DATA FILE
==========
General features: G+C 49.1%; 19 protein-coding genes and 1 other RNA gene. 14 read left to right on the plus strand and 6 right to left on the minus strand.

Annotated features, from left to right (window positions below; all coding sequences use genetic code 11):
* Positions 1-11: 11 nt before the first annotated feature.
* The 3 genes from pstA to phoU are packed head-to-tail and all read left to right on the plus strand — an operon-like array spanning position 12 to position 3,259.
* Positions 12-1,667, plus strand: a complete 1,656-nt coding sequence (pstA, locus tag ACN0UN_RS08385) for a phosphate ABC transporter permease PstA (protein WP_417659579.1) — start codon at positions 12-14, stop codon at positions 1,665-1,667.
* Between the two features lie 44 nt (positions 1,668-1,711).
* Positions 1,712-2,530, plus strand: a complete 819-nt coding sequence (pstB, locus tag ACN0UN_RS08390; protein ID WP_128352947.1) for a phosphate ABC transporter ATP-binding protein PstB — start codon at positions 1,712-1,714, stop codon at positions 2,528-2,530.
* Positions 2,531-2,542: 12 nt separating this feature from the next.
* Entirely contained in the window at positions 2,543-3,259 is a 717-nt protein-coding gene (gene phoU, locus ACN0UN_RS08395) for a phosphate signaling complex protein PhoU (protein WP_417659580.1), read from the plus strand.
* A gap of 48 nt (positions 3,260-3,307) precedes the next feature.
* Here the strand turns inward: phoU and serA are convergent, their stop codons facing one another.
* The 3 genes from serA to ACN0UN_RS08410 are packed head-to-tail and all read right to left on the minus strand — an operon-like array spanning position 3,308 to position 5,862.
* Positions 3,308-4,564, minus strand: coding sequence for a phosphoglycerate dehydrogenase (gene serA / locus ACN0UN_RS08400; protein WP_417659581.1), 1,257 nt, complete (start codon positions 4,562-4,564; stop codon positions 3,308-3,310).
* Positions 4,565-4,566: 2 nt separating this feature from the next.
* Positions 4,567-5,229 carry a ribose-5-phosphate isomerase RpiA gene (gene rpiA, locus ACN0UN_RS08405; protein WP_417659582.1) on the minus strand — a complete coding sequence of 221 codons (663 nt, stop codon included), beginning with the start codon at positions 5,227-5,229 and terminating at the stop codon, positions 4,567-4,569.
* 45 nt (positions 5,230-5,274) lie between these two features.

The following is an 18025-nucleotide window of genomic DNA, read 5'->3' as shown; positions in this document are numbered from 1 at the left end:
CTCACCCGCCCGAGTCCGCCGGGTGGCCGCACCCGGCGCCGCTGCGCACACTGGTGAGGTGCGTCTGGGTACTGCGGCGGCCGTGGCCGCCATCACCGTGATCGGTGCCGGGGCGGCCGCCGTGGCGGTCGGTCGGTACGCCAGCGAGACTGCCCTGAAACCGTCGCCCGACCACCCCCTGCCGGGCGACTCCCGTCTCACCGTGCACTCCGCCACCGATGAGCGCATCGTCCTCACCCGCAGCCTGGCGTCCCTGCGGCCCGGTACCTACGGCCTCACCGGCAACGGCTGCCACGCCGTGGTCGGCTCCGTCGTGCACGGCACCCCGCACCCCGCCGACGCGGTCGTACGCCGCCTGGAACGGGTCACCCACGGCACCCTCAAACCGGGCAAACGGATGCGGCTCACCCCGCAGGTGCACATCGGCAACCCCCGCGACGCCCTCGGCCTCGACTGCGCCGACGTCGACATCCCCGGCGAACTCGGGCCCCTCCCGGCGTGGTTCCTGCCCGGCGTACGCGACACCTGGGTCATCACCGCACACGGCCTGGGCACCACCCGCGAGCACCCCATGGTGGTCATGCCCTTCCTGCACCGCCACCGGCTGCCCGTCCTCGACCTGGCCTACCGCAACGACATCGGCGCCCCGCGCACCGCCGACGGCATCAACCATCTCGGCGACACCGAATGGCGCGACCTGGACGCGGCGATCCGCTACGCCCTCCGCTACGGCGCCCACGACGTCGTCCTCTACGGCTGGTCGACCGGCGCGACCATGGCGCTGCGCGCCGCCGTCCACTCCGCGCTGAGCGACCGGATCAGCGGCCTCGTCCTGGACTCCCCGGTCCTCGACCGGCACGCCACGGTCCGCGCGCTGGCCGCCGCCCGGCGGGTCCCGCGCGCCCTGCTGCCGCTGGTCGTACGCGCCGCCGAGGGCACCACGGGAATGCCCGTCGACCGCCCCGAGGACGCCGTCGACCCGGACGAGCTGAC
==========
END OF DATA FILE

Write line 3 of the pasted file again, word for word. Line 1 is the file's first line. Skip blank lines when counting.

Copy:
* Positions 1-11: 11 nt before the first annotated feature.